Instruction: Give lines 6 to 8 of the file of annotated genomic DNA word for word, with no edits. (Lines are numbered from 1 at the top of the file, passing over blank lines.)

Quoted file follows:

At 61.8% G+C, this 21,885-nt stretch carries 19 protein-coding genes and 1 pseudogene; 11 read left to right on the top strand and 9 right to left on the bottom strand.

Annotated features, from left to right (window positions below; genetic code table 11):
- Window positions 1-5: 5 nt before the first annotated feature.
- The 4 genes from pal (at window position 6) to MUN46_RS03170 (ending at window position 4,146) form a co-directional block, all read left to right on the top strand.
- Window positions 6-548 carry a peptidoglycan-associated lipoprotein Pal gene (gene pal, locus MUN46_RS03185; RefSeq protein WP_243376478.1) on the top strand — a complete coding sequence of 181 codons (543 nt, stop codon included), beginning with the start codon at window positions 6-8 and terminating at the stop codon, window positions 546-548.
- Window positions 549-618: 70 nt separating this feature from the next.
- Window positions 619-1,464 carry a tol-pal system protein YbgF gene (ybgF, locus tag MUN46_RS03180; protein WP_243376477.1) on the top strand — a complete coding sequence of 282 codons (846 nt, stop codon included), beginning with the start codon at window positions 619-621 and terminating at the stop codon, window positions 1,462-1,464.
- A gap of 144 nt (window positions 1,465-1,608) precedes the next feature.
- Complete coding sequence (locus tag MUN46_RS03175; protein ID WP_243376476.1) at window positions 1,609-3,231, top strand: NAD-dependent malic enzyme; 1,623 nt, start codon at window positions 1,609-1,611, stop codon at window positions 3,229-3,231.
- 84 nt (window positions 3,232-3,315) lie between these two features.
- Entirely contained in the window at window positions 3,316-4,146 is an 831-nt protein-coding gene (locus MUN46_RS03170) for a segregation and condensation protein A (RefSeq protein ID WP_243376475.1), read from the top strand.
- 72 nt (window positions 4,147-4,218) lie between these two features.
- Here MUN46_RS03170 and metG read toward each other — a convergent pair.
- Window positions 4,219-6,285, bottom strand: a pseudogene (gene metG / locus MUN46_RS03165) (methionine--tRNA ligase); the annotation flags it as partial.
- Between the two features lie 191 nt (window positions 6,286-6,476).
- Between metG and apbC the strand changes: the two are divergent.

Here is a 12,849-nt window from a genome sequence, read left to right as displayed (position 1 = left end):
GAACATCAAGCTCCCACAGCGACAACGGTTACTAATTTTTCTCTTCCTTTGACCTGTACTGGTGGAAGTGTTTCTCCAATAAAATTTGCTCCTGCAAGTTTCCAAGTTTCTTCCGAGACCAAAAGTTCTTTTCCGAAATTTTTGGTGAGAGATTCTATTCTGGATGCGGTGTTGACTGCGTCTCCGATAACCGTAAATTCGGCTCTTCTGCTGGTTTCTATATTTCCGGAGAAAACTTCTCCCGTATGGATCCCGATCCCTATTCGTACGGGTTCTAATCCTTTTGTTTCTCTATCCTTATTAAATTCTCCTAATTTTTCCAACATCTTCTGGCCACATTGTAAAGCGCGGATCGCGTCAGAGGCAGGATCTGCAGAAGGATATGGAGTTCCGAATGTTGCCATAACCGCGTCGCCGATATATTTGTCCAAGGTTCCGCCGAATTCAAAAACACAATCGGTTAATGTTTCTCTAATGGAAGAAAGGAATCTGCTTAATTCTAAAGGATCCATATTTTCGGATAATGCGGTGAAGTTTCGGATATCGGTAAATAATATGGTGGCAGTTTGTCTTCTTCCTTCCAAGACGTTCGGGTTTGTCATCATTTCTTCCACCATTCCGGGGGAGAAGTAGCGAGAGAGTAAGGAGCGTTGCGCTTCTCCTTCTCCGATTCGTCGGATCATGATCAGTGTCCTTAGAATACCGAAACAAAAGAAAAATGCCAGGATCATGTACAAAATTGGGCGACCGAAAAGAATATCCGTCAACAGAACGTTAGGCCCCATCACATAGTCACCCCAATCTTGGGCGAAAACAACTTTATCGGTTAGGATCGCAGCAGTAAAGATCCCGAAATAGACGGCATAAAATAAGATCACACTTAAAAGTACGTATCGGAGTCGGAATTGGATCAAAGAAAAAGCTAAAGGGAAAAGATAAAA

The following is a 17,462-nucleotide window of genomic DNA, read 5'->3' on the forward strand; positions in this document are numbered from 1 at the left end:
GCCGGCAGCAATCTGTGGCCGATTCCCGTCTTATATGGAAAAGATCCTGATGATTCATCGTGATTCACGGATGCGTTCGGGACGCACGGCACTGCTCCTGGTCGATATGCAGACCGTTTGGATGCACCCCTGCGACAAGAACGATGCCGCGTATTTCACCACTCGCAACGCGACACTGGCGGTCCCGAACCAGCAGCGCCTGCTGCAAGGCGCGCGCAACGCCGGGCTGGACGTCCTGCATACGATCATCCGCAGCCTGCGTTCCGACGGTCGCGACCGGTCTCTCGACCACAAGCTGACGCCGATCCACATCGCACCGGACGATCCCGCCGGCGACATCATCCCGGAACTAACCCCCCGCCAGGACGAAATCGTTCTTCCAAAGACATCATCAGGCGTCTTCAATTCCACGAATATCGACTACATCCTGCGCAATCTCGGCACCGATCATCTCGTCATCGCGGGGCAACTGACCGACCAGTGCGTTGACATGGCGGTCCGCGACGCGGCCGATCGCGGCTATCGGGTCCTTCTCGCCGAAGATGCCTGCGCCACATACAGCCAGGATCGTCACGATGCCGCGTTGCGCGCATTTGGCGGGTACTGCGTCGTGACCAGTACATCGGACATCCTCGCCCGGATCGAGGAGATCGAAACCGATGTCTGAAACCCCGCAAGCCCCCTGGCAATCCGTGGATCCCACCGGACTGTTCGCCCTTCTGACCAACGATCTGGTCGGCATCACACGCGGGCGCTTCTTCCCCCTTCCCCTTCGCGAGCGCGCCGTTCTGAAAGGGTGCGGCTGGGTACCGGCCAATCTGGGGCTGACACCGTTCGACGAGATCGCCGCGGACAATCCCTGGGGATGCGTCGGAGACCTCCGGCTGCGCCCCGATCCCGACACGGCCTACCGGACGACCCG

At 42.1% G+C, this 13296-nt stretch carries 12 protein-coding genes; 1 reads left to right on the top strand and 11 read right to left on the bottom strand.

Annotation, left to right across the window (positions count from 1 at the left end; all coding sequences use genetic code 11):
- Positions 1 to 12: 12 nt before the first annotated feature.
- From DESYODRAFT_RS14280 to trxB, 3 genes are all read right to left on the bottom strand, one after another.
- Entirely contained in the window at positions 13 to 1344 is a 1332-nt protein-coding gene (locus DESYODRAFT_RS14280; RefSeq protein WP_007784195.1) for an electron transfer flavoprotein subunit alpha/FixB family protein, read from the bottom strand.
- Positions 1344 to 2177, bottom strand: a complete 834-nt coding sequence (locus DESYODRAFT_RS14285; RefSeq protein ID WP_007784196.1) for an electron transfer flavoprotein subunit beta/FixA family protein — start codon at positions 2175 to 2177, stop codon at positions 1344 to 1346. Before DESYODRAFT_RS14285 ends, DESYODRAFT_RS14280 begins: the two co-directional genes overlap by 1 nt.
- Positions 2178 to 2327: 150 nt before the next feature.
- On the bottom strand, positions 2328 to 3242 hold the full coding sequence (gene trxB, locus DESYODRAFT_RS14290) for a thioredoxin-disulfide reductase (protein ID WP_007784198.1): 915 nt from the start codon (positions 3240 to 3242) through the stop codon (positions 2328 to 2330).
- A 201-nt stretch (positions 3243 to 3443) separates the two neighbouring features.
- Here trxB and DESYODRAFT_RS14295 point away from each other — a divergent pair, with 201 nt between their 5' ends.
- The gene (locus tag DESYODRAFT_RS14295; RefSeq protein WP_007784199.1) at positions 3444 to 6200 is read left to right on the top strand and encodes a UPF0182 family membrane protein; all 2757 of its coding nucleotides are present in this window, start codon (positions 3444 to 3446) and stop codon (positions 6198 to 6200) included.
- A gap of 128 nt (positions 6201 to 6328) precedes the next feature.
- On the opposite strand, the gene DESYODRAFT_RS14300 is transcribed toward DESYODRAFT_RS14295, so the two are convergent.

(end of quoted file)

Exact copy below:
- Window positions 549-618: 70 nt separating this feature from the next.
- Window positions 619-1,464 carry a tol-pal system protein YbgF gene (ybgF, locus tag MUN46_RS03180; protein WP_243376477.1) on the top strand — a complete coding sequence of 282 codons (846 nt, stop codon included), beginning with the start codon at window positions 619-621 and terminating at the stop codon, window positions 1,462-1,464.
- A gap of 144 nt (window positions 1,465-1,608) precedes the next feature.